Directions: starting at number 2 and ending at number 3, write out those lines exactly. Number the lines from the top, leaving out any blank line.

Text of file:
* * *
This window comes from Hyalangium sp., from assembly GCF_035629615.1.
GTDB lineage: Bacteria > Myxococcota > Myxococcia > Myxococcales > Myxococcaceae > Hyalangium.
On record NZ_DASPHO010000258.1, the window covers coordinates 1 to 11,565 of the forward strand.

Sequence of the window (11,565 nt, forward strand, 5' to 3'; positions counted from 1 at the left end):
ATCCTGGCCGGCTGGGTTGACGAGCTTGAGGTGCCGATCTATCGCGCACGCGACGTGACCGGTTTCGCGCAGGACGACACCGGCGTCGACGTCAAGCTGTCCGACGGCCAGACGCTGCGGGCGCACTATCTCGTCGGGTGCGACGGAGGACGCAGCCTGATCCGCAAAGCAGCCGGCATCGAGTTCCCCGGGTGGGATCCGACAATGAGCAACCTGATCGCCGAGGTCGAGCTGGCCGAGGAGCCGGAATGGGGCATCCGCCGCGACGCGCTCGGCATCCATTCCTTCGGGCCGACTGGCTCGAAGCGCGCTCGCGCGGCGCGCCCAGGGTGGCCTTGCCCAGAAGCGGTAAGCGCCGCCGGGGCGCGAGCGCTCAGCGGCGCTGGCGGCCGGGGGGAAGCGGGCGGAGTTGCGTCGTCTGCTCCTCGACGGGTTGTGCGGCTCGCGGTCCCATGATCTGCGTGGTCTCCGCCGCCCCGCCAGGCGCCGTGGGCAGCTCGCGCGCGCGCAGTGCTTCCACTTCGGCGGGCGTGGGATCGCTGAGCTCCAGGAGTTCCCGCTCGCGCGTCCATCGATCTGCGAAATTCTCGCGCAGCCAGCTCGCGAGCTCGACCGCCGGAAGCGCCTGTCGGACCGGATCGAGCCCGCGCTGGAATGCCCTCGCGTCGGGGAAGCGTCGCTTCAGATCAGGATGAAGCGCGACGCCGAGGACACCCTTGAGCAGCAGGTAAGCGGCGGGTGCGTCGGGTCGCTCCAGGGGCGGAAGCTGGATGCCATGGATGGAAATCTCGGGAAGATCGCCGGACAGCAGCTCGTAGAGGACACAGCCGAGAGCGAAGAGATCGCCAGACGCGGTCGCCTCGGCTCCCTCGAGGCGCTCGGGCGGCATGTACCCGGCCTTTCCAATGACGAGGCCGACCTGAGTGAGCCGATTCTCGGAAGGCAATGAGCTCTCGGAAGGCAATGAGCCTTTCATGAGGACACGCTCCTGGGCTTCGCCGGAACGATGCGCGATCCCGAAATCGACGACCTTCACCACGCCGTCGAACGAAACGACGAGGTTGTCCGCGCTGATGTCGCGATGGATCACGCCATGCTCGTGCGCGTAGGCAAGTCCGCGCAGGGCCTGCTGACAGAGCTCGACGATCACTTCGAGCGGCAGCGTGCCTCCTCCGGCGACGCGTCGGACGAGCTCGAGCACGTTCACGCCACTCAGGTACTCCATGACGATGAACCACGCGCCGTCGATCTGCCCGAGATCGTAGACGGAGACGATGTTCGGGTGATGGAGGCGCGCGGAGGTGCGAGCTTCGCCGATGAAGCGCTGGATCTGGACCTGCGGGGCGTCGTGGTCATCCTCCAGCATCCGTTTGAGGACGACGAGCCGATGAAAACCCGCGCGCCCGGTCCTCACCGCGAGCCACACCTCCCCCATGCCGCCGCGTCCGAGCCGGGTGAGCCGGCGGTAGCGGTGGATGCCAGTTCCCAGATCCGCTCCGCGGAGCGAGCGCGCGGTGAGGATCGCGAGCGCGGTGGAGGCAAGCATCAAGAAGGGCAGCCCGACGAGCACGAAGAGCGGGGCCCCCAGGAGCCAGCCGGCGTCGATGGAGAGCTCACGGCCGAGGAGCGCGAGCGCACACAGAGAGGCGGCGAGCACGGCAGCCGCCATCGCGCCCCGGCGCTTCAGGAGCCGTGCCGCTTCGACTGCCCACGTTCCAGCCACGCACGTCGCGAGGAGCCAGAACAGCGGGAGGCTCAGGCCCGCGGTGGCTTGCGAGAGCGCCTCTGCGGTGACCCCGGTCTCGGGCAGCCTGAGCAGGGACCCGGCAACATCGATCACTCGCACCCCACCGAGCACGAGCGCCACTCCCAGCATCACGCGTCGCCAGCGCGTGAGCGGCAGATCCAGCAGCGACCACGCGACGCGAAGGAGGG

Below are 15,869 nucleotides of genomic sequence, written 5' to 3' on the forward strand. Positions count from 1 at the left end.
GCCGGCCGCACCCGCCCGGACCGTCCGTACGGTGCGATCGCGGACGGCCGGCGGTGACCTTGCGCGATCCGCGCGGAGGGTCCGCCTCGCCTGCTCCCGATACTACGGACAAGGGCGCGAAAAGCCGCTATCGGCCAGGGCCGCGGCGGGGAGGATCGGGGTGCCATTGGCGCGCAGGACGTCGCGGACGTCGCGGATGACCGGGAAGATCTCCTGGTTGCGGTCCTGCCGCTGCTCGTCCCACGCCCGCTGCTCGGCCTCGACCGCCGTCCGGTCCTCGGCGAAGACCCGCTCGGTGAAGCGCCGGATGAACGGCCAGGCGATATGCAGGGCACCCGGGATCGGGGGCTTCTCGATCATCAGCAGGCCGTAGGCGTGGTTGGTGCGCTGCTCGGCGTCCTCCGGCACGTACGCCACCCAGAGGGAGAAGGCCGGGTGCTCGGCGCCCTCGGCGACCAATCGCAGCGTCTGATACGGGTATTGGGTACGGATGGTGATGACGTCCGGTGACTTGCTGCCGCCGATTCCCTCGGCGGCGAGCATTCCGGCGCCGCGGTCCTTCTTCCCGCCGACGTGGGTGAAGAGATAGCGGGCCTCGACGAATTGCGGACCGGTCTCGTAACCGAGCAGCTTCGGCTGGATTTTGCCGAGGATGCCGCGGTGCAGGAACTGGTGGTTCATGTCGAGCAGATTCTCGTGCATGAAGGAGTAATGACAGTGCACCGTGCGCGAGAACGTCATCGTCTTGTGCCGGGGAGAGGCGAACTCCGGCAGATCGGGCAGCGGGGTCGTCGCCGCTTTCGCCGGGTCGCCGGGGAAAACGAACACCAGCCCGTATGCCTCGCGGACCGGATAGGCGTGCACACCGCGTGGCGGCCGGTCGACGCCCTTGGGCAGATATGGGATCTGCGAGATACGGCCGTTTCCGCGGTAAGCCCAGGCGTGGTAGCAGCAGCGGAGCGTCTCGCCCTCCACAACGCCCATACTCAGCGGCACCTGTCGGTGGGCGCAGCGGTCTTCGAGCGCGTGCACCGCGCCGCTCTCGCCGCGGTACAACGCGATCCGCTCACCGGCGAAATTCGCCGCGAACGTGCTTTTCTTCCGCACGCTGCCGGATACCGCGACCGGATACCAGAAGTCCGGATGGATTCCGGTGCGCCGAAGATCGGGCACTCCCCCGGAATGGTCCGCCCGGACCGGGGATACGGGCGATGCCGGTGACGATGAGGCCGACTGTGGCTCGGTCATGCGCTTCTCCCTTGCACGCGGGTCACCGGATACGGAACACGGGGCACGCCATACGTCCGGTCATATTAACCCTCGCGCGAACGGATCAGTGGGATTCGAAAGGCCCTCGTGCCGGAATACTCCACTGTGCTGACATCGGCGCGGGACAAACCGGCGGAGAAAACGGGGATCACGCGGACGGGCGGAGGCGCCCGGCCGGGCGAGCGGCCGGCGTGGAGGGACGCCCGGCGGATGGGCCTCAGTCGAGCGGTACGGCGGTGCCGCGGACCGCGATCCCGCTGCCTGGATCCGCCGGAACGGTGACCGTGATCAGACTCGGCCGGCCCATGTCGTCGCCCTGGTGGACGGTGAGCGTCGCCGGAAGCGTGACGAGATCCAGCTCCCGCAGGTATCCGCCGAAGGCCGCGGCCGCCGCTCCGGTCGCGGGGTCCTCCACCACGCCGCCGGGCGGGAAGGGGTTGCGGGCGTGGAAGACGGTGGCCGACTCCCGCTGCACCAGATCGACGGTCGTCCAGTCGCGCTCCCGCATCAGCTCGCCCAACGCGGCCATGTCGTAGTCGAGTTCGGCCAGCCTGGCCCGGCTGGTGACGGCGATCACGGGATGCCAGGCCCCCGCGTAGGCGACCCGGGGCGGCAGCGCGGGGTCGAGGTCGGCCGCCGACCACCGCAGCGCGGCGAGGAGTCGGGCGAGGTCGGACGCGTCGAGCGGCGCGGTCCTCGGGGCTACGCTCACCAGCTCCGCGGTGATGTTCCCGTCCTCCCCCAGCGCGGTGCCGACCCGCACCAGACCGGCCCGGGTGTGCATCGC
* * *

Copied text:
GTDB lineage: Bacteria > Myxococcota > Myxococcia > Myxococcales > Myxococcaceae > Hyalangium.
On record NZ_DASPHO010000258.1, the window covers coordinates 1 to 11,565 of the forward strand.